Researchers in North Carolina State University's Department of Computer Science have developed a new data transfer protocol for the Internet.
The protocol is named BIC-TCP, which stands for Binary Increase Congestion Transmission Control Protocol. In a recent comparative study run by the Stanford Linear Accelerator Center (SLAC), BIC consistently topped the rankings in a set of experiments that determined its stability, scalability and fairness in comparison with other protocols. The study tested six other protocols developed by researchers from schools around the world, including the California Institute of Technology and the University College of London.
Dr. Injong Rhee, associate professor of computer science, said BIC can operate, given appropriate medium, at speeds approaching 10 gigabits per second (Gbps) which is roughly 6,000 times that of DSL and 150,000 times that of current modems. While this might eventually translate into music downloads in the blink of an eye, the potential value of such a protocol is a real eye-opener.
Rhee and NC State colleagues Dr. Khaled Harfoush, assistant professor of computer science, and Lisong Xu, postdoctoral student, presented a paper on their findings in Hong Kong at Infocom 2004, the 23rd meeting of the Institution of Electrical and Electronics Engineers Communications Society, on Thursday, March 11.
Many national and international computing labs are now involved in large-scale scientific studies of nuclear and high-energy physics, astronomy, geology and meteorology. Typically, Rhee said, "Data are collected at a remote location and need to be shipped to labs where scientists can perform analyses and create high-performance visualizations of the data." Visualizations might include satellite images or climate models used in weather predictions. Receiving the data and sharing the results can lead to massive congestion of current networks, even on the newest wide-area high-speed networks such as ESNet (Energy Sciences Network), which was created by the U.S. Department of Energy specifically for these types of scientific collaborations.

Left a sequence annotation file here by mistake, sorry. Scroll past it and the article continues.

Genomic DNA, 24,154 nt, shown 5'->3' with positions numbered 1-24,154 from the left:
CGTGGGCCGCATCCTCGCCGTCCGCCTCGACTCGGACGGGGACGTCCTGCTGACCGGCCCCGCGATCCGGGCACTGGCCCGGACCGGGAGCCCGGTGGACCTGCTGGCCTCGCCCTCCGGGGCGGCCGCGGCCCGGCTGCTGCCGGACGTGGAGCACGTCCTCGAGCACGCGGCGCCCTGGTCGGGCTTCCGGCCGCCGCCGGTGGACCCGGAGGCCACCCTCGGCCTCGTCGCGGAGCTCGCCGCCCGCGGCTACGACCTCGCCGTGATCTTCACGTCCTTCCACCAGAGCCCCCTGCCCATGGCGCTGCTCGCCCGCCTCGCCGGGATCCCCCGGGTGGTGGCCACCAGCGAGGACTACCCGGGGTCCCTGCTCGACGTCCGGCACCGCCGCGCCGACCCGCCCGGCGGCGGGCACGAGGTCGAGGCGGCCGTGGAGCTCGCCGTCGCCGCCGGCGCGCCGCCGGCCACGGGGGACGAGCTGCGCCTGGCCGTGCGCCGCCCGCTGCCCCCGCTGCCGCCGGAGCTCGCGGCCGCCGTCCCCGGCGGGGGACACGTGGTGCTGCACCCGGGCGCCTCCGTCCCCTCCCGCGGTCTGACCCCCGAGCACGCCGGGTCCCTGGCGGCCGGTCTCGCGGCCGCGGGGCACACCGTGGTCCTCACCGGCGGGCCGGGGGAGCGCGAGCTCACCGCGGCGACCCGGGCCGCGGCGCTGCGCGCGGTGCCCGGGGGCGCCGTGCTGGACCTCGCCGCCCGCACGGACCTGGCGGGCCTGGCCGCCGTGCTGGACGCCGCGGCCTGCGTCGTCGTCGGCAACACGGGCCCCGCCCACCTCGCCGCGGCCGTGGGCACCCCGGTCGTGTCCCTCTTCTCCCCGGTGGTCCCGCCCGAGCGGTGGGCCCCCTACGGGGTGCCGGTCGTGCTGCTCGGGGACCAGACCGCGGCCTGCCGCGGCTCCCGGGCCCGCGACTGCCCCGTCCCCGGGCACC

The problem, Rhee said, is the inherent limitations of regular TCP. "The current form of TCP was originally designed in the 1980s when Internet speeds were much slower and bandwidths much smaller," he said. "Now we are trying to apply it to networks that have several orders of magnitude more available bandwidth." Essentially, we're using an eyedropper to fill a water main. BIC, on the other hand, would open the floodgate.
Along with postdoctoral student Xu, Rhee has been working on developing BIC for the past year, although Rhee said he has been researching network congestion solutions for at least a decade. The key to BIC's speed is that it uses a binary search approach -- a fairly common way to search databases -- that allows for rapid detection of maximum network capacities with minimal loss of information. "While it may take classical TCP two hours to reach the full capacity use of a 10 Gbps pipe with 100-millisecond round trip time, BIC needs only a few seconds," Rhee said. The greatest challenge for the new protocol, he added, was to fill the pipe fast without starving out other protocols. "It's a tough balance," he said.
By allowing the rapid transfer of increasingly large packets of information over long distances, the new protocol could boost the efficacy of cutting-edge applications ranging from telemedicine and real-time environmental monitoring to business operations and multi-user gaming. At NC State, researchers could more readily visualize, monitor and control real-time simulations and experiments conducted at remote computing clusters. BIC might even help avoid a national disaster: The recent blackout that affected large areas of the eastern United States and Canada underscored the need to spread data-rich backup systems across hundreds of thousands of miles.
With network speeds doubling roughly annually, Rhee said the performance demonstrated by the new protocol could become commonly available in high-speed networks in the next few years.